An AP story (6/7/09) previewing today's European Parliament election is headlined on MSNBC, "Europe Leans Right Ahead of Parliament Voting: Amid Economic Gloom, Conservatives Look Set to Win Big in Europe-Wide Poll." The article, by Michael Weissenstein and Robert Wielaard, begins:
Europe was leaning to the right ahead of European Parliament elections Sunday, with voters in many countries favoring conservative parties against a backdrop of economic crisis.
Opinion polling showed right-leaning governments with edges over their opposition in Germany, Italy and France. Conservative opposition parties were tied or ahead in Britain, Spain, and some smaller countries.
So how big is the right expected to win? In the 17th paragraph, after we've been told "the Europe-wide elections were most important as a snapshot of national political sentiment," we finally get some numbers:
An informal forecast by the political science website http://www.predict09.eu anticipated Conservatives winning 262 seats against 194 for the Socialists and 85 for the Liberals in 736-seat European Parliament, roughly the same proportions as in the last parliament.
And then the article notes that "right-leaning parties have taken up business regulation and social protection initiatives more traditionally associated with the left."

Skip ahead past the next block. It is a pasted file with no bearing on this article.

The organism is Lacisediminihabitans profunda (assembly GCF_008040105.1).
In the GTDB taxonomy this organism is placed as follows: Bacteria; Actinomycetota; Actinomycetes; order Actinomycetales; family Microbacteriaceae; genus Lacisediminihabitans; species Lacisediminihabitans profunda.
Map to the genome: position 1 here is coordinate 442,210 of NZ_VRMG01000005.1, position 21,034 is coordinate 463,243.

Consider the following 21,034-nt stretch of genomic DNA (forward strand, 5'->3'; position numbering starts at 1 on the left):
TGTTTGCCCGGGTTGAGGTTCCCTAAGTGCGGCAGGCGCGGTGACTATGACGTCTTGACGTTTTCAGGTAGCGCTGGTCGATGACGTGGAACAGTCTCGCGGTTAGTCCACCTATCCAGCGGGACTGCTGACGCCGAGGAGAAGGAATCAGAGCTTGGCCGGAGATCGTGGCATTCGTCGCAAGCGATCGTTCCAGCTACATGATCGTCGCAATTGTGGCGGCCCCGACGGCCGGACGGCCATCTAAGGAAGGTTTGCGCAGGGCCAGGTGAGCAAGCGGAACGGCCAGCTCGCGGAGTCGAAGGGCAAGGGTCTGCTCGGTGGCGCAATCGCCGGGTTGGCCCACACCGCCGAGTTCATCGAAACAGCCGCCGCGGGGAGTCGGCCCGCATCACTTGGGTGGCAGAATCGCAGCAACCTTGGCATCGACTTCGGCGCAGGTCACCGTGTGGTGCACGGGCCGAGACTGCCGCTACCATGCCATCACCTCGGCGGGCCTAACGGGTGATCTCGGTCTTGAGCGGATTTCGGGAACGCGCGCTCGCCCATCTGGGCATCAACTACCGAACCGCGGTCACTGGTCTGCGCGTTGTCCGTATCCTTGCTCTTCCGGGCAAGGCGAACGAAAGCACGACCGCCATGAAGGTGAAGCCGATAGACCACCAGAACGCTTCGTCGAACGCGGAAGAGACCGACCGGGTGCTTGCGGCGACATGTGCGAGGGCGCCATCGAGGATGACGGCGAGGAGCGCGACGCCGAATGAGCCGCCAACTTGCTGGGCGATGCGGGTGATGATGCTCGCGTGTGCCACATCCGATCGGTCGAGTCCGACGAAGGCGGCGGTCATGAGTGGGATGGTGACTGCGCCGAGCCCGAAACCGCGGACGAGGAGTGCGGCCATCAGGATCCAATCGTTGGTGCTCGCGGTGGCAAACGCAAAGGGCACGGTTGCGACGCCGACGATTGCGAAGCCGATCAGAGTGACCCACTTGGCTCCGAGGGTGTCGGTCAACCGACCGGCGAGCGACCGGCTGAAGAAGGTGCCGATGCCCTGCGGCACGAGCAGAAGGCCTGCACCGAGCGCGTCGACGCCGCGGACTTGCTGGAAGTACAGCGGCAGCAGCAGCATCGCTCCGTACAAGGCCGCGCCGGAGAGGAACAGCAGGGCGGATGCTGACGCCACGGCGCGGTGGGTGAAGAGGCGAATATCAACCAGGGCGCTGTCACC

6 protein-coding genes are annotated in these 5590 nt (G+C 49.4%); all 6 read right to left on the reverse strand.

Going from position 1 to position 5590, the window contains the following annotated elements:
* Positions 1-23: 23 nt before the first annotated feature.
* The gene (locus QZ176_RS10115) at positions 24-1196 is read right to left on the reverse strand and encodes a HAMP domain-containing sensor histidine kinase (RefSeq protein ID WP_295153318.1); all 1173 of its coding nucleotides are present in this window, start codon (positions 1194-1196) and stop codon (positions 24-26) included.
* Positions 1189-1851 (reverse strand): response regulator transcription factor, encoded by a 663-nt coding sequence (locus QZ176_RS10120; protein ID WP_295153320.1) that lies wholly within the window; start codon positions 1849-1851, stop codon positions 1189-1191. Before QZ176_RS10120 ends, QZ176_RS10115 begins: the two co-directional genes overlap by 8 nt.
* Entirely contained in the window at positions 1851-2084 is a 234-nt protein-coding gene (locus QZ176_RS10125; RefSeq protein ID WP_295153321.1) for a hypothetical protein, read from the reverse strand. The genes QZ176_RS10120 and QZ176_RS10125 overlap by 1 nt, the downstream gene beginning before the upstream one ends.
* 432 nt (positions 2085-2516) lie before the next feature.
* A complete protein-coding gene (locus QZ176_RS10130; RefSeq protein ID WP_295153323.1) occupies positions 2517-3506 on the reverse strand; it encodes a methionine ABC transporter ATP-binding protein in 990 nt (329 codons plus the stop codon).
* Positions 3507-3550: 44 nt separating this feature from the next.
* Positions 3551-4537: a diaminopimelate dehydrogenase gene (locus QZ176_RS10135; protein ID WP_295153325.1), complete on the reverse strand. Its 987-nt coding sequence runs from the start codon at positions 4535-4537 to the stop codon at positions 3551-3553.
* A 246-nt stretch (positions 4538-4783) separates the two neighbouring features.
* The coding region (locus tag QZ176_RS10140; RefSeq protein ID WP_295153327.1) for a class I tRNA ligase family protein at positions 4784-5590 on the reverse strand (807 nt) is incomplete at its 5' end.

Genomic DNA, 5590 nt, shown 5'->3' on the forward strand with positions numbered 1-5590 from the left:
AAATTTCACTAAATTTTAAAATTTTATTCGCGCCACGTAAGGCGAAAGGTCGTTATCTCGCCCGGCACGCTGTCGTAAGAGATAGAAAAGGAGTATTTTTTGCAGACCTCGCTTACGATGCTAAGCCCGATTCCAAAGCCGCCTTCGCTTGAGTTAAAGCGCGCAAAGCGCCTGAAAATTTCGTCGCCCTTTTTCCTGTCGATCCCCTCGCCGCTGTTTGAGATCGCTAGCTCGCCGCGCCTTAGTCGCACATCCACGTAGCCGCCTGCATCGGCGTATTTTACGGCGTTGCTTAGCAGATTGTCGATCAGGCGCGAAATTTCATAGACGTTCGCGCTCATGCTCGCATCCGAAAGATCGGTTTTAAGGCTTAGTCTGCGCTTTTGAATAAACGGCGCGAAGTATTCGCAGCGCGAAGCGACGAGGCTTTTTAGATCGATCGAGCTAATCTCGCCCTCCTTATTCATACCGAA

When you look at the site that AP references–which turns out to be a project of the PR group Burson-Marsteller–it turns out that its actual prediction is for slight gains for the left. (On the chart on the site's main page, the left parties are in red, pink and green; the centrist Liberal parties are in yellow; the conservative parties are in blue and light blue; and the far-right parties are in orange and gray.) The main change the PR group predicts is that the left parties will take a slightly larger slice of the pie and the Liberal parties will have a slightly smaller one.
Of course, it's the actual voting results that matter, not the predictions, and it's certainly possible that the European right actually will make major gains. But when the AP takes forecasts that Conservatives will do about as well as they did last time after moving their platforms to the left, and depicts that as evidence of "Europe…leaning to the right," that would seem to say more about the news service's political sentiments than about Europe's.